A lawyer for one of Jerry Sandusky's abuse victims said Monday he doesn't think the victims are paying that much attention to the NCAA sanctions imposed on Penn State and its football program.
Attorney Michael Boni of Bala Cynwyd, who represents Victim 1, was unable to get in touch with his client Monday. But he said the eight victims who testified in Sandusky's trial last month are "focused on moving on."
"I can't predict what it means," Boni said.
Each victim, he said, probably feels differently about the sanctions.
Some of the victims who testified in the June trial of the retired football coach said they remain Penn State football fans, but Boni suggested his client was not one of them.
He said his client, a recent high school graduate, was probably the most athletic of the victims, having been a wrestler and participant in track.
Boni said he was glad to see Penn State will set aside a $60 million endowment over a five-year period to be earmarked for organizations that protect children from abuse.
He said there are many such organizations that could use the money, including a Philadelphia group called the Support Center for Child Advocates.
"There's a lot of organizations where the money could go," he said.
Boni is one of several attorneys representing victims who testified against Sandusky.
At least one civil lawsuit has been filed, but most of the attorneys are still waiting for the conclusion of the trials involving Sandusky, Athletic Director Tim Curley, who remains on leave, and retired university Vice President of Finance Gary Schultz.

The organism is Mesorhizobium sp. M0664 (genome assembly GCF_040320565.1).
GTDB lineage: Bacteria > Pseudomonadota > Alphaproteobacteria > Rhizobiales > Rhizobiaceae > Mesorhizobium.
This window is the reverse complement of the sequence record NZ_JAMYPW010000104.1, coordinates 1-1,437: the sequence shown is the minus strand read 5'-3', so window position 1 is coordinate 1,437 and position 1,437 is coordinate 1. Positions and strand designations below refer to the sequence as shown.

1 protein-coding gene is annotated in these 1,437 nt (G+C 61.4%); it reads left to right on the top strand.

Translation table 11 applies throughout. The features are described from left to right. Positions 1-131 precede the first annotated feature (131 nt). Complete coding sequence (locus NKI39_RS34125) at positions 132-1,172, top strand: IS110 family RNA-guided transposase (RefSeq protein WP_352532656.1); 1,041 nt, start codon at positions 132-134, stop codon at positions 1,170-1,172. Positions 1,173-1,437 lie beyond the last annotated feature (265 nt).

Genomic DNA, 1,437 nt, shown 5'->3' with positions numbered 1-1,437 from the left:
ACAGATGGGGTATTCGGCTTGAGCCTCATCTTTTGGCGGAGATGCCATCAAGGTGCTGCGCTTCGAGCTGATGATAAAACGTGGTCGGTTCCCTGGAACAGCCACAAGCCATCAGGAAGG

Blair County District Attorney Richard A. Consiglio was also interested in what occurred Monday when sanctions were announced by the NCAA.
He said he predicted tough sanctions last fall when the Pennsylvania Attorney General's Office brought the charges against Sandusky, Curley and Schultz.
Consiglio said he remains concerned that while the Sandusky case has cast the spotlight on child abuse, the message that child abuse is a major issue - even in Blair County - is not getting through.
He said child abuse cases are tough to prosecute. He noted that in a case tried last week in Blair County, the jury found the defendant not guilty of child rape and statutory sexual assault but guilty of indecent assault.
Consiglio intends to ask for a mandatory 25-year sentence for Ray Hale, the man convicted of child abuse last week, because of his multiple prior offenses. He added, however, that he doesn't believe jurors are aware of how big the problem of child abuse is locally.
Jurors tend not to believe victims, often because they waited to report the abuse or they can't remember the exact day or time the abuse occurred, he said.
Consiglio said his office is forced in many cases to come to plea agreements despite the abuse.
"Jurors have no education [about] what's going on and how bad this [abuse] really is," he said.
Even though many cases end in plea agreements, Consiglio said, "We try to make sure they [the abusers] get something."
Mirror Staff Writer Phil Ray is at 946-7468.